The mission of the CORT is to advance therapy for psoriasis and related comorbidities by leveraging new bioinformatic methodologies with well-developed murine and human experimentation capabilities. This technology concatenation is expected to more nimbly translate new scientific opportunities into clinical applications. The CORT Administrative Core (AC) proposes to manage an innovative model wherein a collaborative research project (CRP) will serve as the central hub that will iterate significant bi-directional work from 2 highly interactive research cores to experimentally test hypotheses and newly identified pathway specific and repurposed FDA drug leads. The AC will accomplish this goal through its Aims to: 1. Convene an Internal Advisory Committee and an External Advisory Board which a) develops and applies accountability metrics for the CRP, each Core, and the P&F projects, b) manages a Go-NoGo iterative algorithmic decision-making process regarding CORT resource utilization and c) coordinates patient cohort assets and regulatory compliance; 2. Provide fiscal management of the CORT; 3. Branch out exciting new developments deriving from CORT findings through a robust Pilot & Feasibility (P&F) program; 4. Organize and advertise Enrichment Activities that bring CORT and Community researchers together in scientific venues to exchange ideas and new technologies. The AC leadership will work closely not only with lab scientists, but also with the leadership and programmers of the CLEveland Area Research Platform for Advancing Translational Healthcare (CLEARPATH), a comprehensive research database with Limited Data Set contribution from all 3 major Cleveland healthcare systems. CLEARPATH will create connected data (e.g., Biospecimen results, EMR clinical phenotype, `Omics data) as well as a Single person record across the system, enabling research cohort discovery and validation across the aggregate dataset. This approach will allow us to preliminarily validate psoriasis cohort subsets, mix `omic pathways and drug leads identified by the Cores and CRP. In addition to its roles as an information conduit and facilitator for research, the AC also promotes the cutaneous research environment for psoriasis and its comorbid and related conditions through enrichment programs. As such, the AC is instrumental in the design and planning of research symposia, and recruiting potential P&F program recipients with innovative technologies and/or complementary research expertise to the CORT. The cross-disciplinary approach of combining a Preclinical Modeling Core (PMC) with an Applied Meta `Omics Core (AMC) that takes advantage of artificial intelligence, data mining, network techniques and machine learning to query available interaction networks and highly annotated integrated electronic medical records (EMRi) is highly innovative. The active engagement of the AC will be instrumental for the successful achievement of the broader goal of identifying new psoriasis pathways and repurposed approved drugs.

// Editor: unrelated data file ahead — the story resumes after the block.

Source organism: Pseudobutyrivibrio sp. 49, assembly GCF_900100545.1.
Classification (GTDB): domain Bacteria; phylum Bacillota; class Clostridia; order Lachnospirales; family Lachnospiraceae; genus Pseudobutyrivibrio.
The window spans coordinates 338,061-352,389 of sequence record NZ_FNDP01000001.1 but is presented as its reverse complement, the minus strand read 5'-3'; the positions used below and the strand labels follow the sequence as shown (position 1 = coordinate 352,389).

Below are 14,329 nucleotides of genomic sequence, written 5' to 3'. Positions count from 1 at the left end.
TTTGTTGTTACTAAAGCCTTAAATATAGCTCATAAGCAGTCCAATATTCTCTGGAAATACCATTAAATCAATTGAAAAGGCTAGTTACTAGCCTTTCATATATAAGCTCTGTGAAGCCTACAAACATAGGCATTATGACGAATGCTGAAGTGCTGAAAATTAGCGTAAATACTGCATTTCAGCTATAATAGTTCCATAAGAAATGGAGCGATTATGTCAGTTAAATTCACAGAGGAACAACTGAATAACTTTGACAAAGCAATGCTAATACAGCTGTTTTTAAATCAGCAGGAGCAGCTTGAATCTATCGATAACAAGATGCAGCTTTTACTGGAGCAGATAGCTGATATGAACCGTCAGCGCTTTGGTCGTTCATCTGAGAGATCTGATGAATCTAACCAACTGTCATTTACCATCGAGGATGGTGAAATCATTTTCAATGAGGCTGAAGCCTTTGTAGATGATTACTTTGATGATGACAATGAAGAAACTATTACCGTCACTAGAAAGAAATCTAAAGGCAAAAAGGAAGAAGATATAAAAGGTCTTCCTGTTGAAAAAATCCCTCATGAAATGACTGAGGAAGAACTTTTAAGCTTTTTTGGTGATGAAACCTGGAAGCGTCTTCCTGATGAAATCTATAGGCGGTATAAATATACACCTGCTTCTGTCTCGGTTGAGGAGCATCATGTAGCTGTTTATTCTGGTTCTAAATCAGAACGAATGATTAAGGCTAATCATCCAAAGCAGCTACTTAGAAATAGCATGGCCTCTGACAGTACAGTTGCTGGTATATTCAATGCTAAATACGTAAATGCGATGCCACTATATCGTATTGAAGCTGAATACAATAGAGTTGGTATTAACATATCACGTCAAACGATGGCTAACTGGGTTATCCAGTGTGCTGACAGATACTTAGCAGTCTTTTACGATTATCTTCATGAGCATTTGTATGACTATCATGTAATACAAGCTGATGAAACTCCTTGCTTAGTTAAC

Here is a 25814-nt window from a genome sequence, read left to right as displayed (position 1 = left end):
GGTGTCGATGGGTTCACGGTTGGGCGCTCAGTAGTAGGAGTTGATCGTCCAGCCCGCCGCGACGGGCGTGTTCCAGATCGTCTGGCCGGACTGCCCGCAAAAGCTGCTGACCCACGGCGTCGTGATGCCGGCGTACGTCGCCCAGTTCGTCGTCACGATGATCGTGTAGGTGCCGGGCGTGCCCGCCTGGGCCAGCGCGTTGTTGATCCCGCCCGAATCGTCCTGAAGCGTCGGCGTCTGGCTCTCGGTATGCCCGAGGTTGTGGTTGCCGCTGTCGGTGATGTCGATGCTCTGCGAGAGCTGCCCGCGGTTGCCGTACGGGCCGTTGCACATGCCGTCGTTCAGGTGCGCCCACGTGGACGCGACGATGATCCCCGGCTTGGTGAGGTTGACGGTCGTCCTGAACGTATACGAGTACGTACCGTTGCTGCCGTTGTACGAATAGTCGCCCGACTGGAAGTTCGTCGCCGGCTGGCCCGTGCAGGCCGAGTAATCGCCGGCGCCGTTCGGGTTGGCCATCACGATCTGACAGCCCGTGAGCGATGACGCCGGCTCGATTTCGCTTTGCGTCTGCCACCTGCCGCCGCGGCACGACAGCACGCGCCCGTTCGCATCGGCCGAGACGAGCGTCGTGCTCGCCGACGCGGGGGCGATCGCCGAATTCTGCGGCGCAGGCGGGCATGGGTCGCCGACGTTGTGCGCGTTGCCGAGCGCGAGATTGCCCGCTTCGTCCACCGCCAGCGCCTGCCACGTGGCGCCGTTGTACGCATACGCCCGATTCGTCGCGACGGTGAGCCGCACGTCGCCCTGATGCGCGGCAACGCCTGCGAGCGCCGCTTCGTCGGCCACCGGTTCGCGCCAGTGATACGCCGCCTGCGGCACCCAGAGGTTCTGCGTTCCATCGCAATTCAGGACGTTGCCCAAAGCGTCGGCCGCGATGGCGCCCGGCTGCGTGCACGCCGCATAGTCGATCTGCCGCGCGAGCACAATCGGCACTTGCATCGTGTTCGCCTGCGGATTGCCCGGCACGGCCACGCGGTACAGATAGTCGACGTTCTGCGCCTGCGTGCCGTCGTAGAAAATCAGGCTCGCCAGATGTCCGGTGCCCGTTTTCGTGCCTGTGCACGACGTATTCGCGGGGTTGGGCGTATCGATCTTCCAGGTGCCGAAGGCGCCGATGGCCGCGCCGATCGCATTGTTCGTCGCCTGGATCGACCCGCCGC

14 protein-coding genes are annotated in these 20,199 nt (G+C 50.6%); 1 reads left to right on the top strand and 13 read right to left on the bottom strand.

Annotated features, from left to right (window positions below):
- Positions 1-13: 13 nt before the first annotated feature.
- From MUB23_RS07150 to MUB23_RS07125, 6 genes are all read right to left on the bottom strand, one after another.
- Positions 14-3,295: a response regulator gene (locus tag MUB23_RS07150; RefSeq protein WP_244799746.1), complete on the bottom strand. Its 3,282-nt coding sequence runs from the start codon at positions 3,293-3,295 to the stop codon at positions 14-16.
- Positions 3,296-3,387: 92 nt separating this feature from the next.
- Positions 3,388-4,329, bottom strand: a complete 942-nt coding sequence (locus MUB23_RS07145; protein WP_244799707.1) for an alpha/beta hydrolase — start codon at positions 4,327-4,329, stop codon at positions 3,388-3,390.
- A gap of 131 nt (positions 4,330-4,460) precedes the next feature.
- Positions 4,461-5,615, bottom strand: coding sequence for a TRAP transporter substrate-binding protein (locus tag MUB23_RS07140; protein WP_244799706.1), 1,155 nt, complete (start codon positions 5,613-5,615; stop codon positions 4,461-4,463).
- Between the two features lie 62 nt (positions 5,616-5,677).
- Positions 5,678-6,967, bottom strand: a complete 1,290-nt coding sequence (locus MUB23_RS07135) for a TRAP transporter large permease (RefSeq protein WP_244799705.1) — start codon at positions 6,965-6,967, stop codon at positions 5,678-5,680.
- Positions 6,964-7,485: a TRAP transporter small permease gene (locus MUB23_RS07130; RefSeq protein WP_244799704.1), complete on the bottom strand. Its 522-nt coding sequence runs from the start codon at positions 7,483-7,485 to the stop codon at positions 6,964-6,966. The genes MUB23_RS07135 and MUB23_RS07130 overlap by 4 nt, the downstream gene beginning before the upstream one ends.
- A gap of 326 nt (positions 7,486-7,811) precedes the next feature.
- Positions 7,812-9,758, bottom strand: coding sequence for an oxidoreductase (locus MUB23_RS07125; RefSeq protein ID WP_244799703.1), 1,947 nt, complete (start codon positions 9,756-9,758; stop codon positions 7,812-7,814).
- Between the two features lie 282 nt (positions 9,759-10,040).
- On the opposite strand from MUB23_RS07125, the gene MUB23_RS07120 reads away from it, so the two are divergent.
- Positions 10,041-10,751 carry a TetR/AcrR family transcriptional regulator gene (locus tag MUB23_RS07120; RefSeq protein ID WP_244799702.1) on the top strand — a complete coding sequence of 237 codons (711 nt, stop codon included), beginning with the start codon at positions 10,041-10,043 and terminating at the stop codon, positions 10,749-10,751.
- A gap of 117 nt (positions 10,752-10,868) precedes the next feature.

Applied Meta’Omics Core (AMC) Abstract: